Constant development saw the 356’s engine enlarged first to 1.3 and then to 1.5-litre; the original split windscreen replaced by a one-piece; and a Porsche synchromesh gearbox adopted. A cabriolet followed hot on the heels of the original 356 coupe and then in 1952 a trial batch of 15 “America Roadsters” was assembled at the behest of US importer Max Hoffman, who had persuaded Porsche of the potential for a ‘cut-price’ entry-level model. The Roadsters’ successful reception in the USA led to the introduction of the Speedster model in 1954. The Speedster’s inspiration is also credited to John Von Neumann, Porsche’s US West Coast distributor, who had chopped down a Gmünd-built coupe in the late 1940s to create a lightweight competition car. Explaining such a car’s appeal Neumann once said: ‘Guys want to go, on a Saturday night in June, down Sunset Boulevard with their elbow over the door and the girls can see them in the car.’
Instantly recognizable by virtue of its low, wraparound – as opposed to V-shaped – windscreen, smaller and entirely retractable hood, lower door waistline, horizontal trim strip at the level of the door handles, and twin bucket seats – all of which served to emphasize its sporting image – the Speedster was, in effect, an ‘economy’ model intended to compete with the cheaper British sports cars. The Speedster was powered initially by the 1.5-litre version of Porsche’s horizontally opposed four. The Speedster was the lightest of the 356s, enjoying a commensurate performance boost that meant over 100mph was possible. Allied to its already renowned handling characteristics, this meant that the Speedster was an instant success in the burgeoning American sports car racing scene.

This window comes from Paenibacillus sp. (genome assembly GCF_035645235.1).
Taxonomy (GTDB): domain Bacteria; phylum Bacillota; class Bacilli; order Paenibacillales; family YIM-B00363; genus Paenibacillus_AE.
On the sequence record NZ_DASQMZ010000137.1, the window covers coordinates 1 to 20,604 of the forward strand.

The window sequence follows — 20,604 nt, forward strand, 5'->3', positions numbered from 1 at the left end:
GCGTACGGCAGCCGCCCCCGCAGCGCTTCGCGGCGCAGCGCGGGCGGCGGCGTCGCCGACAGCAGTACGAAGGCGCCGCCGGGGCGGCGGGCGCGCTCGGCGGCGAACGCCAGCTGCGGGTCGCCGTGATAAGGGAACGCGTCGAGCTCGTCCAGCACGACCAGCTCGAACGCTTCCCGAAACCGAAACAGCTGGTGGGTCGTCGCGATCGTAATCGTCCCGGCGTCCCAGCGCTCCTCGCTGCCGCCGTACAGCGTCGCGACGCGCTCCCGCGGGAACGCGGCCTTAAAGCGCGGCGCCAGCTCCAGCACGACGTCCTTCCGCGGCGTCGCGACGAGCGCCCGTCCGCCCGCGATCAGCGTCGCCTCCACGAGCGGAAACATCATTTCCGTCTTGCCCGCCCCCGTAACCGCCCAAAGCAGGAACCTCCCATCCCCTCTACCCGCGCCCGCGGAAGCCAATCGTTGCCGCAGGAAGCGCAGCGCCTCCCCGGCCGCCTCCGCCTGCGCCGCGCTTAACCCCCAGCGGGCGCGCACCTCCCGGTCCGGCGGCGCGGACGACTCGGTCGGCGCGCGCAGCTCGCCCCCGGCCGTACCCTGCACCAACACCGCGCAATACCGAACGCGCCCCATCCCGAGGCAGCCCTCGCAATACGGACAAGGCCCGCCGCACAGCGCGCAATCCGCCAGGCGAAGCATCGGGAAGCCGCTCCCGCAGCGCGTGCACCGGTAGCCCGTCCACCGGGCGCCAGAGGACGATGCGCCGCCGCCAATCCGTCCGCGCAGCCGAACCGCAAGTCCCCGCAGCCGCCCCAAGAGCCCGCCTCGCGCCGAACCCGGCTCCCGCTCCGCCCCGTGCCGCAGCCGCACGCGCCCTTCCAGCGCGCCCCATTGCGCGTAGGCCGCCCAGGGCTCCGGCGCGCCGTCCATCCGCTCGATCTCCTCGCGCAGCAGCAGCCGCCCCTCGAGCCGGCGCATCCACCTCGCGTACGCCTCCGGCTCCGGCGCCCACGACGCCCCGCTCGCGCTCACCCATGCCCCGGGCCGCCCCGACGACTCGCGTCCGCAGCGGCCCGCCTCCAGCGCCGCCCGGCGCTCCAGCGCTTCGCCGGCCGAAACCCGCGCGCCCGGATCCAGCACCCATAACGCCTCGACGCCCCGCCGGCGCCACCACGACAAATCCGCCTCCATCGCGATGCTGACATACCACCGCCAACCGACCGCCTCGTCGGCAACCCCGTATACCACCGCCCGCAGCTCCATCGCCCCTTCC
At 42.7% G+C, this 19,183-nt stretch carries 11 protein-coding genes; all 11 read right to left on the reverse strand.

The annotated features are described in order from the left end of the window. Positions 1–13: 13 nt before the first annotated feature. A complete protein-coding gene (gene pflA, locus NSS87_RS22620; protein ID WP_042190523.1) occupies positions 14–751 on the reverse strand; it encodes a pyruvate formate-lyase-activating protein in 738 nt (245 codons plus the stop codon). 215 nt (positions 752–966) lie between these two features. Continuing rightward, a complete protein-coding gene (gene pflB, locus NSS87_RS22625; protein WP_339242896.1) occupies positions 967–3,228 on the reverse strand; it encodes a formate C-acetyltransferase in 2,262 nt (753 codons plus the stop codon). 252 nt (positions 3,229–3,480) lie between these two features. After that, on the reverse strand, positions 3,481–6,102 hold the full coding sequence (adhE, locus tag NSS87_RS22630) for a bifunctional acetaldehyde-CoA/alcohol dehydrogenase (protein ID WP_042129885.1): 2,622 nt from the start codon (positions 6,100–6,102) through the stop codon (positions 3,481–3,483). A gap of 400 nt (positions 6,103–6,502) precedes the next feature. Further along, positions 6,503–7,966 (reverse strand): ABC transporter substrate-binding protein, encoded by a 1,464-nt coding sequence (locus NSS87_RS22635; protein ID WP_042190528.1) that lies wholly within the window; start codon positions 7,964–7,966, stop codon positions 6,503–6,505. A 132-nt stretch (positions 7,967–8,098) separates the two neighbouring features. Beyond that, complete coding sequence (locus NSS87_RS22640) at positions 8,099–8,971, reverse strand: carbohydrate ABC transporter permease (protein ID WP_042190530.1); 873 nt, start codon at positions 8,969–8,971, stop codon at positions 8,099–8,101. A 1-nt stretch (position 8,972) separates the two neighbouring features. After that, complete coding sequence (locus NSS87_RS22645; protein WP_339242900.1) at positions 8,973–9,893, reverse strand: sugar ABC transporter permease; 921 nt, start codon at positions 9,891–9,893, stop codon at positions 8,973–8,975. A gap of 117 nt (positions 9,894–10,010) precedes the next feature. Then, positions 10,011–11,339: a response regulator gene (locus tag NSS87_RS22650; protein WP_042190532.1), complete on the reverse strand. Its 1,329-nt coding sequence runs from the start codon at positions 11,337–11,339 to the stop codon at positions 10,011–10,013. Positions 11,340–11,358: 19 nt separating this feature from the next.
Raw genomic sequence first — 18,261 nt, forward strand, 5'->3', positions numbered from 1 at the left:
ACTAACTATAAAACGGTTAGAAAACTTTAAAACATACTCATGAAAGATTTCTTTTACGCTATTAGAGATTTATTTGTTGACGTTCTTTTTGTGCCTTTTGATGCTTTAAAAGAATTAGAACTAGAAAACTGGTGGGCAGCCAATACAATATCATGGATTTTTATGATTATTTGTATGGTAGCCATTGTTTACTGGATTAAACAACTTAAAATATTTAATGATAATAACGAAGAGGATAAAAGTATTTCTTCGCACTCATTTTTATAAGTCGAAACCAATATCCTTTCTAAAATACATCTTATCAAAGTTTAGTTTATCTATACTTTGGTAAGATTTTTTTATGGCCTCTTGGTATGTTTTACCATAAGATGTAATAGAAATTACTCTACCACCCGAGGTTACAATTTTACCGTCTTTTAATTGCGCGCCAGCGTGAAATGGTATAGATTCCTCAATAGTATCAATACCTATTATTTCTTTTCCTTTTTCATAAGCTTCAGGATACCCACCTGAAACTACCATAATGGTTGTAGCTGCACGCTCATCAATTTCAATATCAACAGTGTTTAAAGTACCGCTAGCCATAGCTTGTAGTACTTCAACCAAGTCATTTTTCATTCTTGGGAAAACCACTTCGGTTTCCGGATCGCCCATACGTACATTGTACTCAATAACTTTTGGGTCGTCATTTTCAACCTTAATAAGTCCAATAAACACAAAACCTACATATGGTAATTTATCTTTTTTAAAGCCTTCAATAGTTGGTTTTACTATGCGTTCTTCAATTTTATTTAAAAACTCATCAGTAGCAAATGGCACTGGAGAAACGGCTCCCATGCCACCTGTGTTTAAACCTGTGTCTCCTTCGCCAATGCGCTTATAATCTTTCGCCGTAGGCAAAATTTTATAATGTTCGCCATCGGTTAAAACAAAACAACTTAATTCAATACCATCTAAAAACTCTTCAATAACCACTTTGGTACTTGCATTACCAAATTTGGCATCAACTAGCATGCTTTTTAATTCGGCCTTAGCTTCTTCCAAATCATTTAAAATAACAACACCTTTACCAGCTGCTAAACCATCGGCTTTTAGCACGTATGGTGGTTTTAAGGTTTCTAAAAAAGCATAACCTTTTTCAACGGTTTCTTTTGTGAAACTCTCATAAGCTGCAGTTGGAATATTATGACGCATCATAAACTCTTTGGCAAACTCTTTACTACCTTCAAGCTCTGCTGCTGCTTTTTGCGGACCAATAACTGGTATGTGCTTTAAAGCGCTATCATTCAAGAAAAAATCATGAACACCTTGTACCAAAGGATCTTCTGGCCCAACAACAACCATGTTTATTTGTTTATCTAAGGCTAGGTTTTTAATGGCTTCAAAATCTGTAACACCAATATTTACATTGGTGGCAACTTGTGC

Testing the Speedster alongside its Coupe sibling in 1956, Road & Track magazine declared, ‘A more comfortable sports car for long, high-speed journeys would be very hard to find and certainly no other car achieves the combination of comfort, performance and fuel economy of the Porsche Continental Speedster or Coupe.’ Its combination of style, performance and value for money made the Speedster deservedly popular – 4,822 examples being constructed between 1954 and ’58 – and today this most handsome of the 356 variants enjoys iconic status.
The car we’re offering is one of the 1700 Speedster 1500/1500S built and one of about 150 Pre-A 1500 Super produced according to our research. It left the factory on January 26th, 1955 and was delivered new to Hoffman, New York. The car was originally Signal Red with interior “Acella Bast Cream”. It received its first registration in the same year. In 1971, the car was found in California, in the name of Mr. Lee Blanton, Worthington, who had bought it in 1961. The car would have been racing in the 1950s.Back in France a few years ago, the car has undergone a complete restoration of high quality, still equipped with its original gearbox and a 1500S engine type 528/2. The car is complete with tool kit, jack and spare wheel. It has its Kardex (Porsche Certificate of Authenticity), has just been serviced and is working very well. This rare 356 Speedster 1500 S in this very chic livery is the perfect car to participate in the Mille Miglia.